TL;DR: To make maintaining and changing things in an AutoMicroFarm easier and more convenient, we’ve come up with a concept of inserts. We need your suggestions on how to best prototype and manufacture them. We would love to hear from you!
Although aquaponic systems are very easy to use to compared to gardening, one of the few things we found to be the really inconvenient from our barrel-ponics prototype is maintaining the vegetable bed (or containers). For example, tomato plants have very extensive root systems that tend to dominate the media bed, and start growing into the siphon/outlet area (something we found out first-hand). Also, we’re sure many of the first AutoMicroFarm customers will want to experiment with different setups and conditions. For this reason, we want to make sure that our aquaponics systems are as easy to use, maintain, re-configure and change as possible.
The solution that we’ve come up with both on our own, and in discussion with other aquaponics experts, is to use inserts. Think planting baskets used with aquatic plants (Figure 1 below), but uniquely suited for an aquaponic system.
Figure 2 below depicts the side view of the inserts, each consisting of a support structure and a space for the media. We have examples of very little media, on the left; progressively less media space in the middle; and where all of the space is taken by the media, on the right (the example on the right is functionally identical to the planting basket above, but bigger). Of course, more space configurations are possible. In all cases, the insert walls will have holes to let the roots grow out of the media into the open space; the holes will be small enough to prevent the media from falling out. Also, the tops of the containers will touch to prevent light from reaching the plant roots, which causes undesirable changes in most plants.
The bottom half of Figure 2 above shows the same three inserts in a container, with the middle inserts taken out. Each insert will have a support structure strong enough to hold the media and the plants, and handles (not shown in the figures above). We’re in the process of designing these inserts. The overall dimensions will tentatively be 12” H x 16” W x 16” L (30cm H x 40cm W x 40cm L). We have also considered smaller widths and lengths, including 12” (30cm) and 8” (20cm). Once we start with dwarf/pseudo-bonsai fruit trees, we may also have bigger inserts than 16”x16”. All these design considerations will be tested and iterated on to find out what works best.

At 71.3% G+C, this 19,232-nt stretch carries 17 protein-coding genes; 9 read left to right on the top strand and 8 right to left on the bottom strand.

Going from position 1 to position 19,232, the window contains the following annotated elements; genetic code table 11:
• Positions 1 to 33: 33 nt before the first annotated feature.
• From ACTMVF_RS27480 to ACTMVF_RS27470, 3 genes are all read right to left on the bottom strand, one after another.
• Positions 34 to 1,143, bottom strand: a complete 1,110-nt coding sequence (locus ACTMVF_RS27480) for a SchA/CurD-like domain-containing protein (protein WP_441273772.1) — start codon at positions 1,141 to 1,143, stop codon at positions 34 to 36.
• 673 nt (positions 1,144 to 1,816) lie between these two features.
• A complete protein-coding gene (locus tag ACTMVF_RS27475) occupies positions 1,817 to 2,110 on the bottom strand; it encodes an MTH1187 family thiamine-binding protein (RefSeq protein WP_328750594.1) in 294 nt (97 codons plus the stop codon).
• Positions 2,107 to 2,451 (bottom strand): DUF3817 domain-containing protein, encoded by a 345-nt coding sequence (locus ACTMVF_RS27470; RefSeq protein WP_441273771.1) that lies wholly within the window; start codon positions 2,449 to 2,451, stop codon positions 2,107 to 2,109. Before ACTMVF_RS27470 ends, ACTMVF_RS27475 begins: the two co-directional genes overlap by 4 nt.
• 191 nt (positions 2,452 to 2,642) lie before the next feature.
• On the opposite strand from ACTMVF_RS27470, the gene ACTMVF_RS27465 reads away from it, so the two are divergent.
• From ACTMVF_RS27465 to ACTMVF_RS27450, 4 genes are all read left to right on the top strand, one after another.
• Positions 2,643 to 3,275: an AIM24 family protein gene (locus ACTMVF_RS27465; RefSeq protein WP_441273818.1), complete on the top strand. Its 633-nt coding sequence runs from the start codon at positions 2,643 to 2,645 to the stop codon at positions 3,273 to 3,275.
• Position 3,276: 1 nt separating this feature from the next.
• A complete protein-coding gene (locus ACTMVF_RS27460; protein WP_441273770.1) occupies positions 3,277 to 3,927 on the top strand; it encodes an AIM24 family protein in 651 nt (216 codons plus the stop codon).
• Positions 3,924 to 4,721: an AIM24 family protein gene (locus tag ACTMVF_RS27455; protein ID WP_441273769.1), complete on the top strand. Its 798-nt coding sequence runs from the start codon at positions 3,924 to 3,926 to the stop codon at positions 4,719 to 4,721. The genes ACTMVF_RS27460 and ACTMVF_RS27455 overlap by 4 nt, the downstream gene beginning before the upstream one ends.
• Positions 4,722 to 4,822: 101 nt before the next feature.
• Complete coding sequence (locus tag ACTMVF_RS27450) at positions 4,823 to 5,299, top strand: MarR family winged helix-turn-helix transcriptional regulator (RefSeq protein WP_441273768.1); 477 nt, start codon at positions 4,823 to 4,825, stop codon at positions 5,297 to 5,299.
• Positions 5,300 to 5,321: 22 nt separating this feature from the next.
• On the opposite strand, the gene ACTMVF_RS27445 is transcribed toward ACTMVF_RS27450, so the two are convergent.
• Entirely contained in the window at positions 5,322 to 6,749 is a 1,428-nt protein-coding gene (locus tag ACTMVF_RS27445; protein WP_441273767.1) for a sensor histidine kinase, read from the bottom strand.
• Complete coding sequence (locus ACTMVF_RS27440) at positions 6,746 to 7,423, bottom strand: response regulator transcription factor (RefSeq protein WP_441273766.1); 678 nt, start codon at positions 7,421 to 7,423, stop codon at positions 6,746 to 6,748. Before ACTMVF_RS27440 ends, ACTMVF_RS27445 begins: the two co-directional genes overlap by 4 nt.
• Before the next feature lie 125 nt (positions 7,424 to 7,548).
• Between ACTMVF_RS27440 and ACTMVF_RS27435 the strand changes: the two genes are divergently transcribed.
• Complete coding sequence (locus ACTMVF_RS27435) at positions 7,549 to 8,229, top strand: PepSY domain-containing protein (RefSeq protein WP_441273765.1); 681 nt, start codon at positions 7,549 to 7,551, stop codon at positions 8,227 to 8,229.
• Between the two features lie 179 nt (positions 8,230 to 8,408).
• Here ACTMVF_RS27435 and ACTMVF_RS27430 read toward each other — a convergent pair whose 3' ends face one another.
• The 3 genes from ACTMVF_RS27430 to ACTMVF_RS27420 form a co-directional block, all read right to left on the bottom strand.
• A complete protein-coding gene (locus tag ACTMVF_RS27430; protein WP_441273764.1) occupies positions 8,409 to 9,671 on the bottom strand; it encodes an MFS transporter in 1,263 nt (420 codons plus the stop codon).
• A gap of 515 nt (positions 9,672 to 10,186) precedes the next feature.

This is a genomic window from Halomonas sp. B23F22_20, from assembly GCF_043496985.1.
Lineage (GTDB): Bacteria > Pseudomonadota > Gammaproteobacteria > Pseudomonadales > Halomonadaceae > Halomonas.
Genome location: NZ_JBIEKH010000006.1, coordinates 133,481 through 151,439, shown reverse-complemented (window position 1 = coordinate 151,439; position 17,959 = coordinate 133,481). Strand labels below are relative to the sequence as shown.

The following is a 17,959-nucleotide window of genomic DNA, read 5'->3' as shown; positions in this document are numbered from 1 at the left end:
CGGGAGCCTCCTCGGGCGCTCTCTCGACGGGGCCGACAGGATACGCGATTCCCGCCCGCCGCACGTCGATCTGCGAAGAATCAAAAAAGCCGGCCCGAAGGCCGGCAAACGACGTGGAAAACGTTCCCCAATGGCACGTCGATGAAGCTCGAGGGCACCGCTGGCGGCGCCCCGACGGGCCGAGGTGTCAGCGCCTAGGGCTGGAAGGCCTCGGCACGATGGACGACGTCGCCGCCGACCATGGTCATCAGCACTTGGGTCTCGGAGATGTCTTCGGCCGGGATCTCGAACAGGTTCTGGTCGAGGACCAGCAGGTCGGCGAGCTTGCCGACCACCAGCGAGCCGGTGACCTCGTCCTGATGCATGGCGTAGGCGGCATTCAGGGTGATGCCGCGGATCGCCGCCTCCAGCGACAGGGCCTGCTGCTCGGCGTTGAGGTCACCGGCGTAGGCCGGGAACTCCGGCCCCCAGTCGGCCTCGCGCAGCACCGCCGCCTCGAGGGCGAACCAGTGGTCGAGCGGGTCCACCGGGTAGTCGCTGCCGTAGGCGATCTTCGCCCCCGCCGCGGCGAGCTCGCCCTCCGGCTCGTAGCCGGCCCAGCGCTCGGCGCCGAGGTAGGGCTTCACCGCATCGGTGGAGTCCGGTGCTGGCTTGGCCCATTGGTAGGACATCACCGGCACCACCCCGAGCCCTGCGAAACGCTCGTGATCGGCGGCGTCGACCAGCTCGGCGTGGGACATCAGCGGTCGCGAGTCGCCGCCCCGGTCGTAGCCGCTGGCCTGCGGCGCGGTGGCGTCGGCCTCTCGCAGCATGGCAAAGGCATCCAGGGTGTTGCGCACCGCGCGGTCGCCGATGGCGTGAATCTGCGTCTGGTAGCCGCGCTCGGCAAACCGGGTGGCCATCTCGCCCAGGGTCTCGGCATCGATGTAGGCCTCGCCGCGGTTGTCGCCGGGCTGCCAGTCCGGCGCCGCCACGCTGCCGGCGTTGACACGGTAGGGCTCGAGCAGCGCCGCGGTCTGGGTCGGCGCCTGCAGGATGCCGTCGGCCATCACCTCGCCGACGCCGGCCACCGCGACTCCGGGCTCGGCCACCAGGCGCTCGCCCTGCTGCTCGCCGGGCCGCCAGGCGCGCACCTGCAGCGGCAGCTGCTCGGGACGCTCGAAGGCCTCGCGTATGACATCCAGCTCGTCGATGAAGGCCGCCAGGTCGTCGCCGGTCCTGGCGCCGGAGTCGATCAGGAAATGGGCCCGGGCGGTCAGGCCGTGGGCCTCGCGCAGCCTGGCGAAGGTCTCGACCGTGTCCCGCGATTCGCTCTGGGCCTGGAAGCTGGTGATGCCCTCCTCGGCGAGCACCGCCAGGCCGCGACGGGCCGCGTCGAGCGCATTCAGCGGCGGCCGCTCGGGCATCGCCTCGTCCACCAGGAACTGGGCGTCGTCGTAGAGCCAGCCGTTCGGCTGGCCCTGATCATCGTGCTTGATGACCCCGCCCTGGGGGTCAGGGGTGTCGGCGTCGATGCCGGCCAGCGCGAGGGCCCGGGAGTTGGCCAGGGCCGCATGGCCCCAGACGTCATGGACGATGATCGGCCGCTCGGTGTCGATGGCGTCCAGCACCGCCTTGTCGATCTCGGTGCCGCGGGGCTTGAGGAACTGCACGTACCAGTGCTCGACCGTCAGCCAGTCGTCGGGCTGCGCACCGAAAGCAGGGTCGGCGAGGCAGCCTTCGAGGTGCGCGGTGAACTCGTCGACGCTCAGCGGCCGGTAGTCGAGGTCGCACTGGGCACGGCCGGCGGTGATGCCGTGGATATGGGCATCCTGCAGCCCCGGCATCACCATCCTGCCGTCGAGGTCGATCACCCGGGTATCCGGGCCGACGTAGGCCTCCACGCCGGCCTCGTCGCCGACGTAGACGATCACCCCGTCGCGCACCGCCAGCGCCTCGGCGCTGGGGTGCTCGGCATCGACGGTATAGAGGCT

We think there is real value added by incorporating inserts in AutoMicroFarm systems, instead of just filling the container full of media—and not just for the tinkerers. By using inserts in our next product, we will be able to do maintenance on the root system easily by being able to take out an insert and get to the bottom of the root system, doing any trimming if needed. Also, the inherent compartmentalization of each insert will also allow for quick re-planting of new vegetables, fruits and herbs in isolation from the rest of the vegetable bed for testing the best combinations of companion plants. Another benefit of the inserts that we recently realized is the ability to grow root vegetables, easily seeing how the root is doing, and harvesting it if needed.
In the next post on the topic of inserts, we’ll share our work on designing and researching manufacturing options for the inserts and the vegetable bed, and the timeline for doing so.
For now, we have several requests: please suggest any improvements you can think of from the stand-point of convenience and ease of use. If you have aquaponic systems and have any concerns, let us know. Also, if you have experience manufacturing these sorts of things, please give us suggestions on how we can best prototype and manufacture these inserts. We would love to hear from you and collaborate with you on making AutoMicroFarm systems the world’s best aquaponic systems!